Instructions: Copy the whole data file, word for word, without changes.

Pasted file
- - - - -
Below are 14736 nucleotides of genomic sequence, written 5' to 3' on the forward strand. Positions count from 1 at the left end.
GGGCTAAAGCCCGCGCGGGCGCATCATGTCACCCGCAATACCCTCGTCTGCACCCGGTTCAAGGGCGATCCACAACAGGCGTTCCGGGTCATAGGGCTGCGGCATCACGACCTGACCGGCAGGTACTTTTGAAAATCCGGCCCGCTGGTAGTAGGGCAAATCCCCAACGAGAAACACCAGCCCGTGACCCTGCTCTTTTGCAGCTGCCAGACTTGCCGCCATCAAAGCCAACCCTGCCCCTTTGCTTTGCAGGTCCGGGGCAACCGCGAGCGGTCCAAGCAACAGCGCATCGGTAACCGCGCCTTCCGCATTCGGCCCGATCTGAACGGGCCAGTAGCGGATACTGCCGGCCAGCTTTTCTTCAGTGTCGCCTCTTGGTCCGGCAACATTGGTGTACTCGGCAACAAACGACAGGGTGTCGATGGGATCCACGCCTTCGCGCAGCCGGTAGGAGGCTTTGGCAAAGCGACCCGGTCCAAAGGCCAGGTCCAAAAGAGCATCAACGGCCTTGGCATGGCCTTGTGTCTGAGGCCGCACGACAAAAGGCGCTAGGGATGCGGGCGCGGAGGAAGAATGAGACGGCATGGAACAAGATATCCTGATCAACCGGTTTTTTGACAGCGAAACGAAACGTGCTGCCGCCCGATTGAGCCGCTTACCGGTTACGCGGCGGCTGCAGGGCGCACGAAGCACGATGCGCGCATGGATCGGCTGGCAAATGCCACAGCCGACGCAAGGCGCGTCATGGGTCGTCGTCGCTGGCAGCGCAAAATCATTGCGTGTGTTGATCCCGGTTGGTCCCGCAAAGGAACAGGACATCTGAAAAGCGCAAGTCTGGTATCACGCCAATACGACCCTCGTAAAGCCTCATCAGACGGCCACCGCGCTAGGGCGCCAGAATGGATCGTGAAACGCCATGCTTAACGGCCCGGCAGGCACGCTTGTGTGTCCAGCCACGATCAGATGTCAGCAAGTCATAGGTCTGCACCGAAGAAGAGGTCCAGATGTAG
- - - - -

Below are 14736 nucleotides of genomic sequence, written 5' to 3' on the forward strand. Positions count from 1 at the left end.
GGGCTAAAGCCCGCGCGGGCGCATCATGTCACCCGCAATACCCTCGTCTGCACCCGGTTCAAGGGCGATCCACAACAGGCGTTCCGGGTCATAGGGCTGCGGCATCACGACCTGACCGGCAGGTACTTTTGAAAATCCGGCCCGCTGGTAGTAGGGCAAATCCCCAACGAGAAACACCAGCCCGTGACCCTGCTCTTTTGCAGCTGCCAGACTTGCCGCCATCAAAGCCAACCCTGCCCCTTTGCTTTGCAGGTCCGGGGCAACCGCGAGCGGTCCAAGCAACAGCGCATCGGTAACCGCGCCTTCCGCATTCGGCCCGATCTGAACGGGCCAGTAGCGGATACTGCCGGCCAGCTTTTCTTCAGTGTCGCCTCTTGGTCCGGCAACATTGGTGTACTCGGCAACAAACGACAGGGTGTCGATGGGATCCACGCCTTCGCGCAGCCGGTAGGAGGCTTTGGCAAAGCGACCCGGTCCAAAGGCCAGGTCCAAAAGAGCATCAACGGCCTTGGCATGGCCTTGTGTCTGAGGCCGCACGACAAAAGGCGCTAGGGATGCGGGCGCGGAGGAAGAATGAGACGGCATGGAACAAGATATCCTGATCAACCGGTTTTTTGACAGCGAAACGAAACGTGCTGCCGCCCGATTGAGCCGCTTACCGGTTACGCGGCGGCTGCAGGGCGCACGAAGCACGATGCGCGCATGGATCGGCTGGCAAATGCCACAGCCGACGCAAGGCGCGTCATGGGTCGTCGTCGCTGGCAGCGCAAAATCATTGCGTGTGTTGATCCCGGTTGGTCCCGCAAAGGAACAGGACATCTGAAAAGCGCAAGTCTGGTATCACGCCAATACGACCCTCGTAAAGCCTCATCAGACGGCCACCGCGCTAGGGCGCCAGAATGGATCGTGAAACGCCATGCTTAACGGCCCGGCAGGCACGCTTGTGTGTCCAGCCACGATCAGATGTCAGCAAGTCATAGGTCTGCACCGAAGAAGAGGTCCAGATGTAG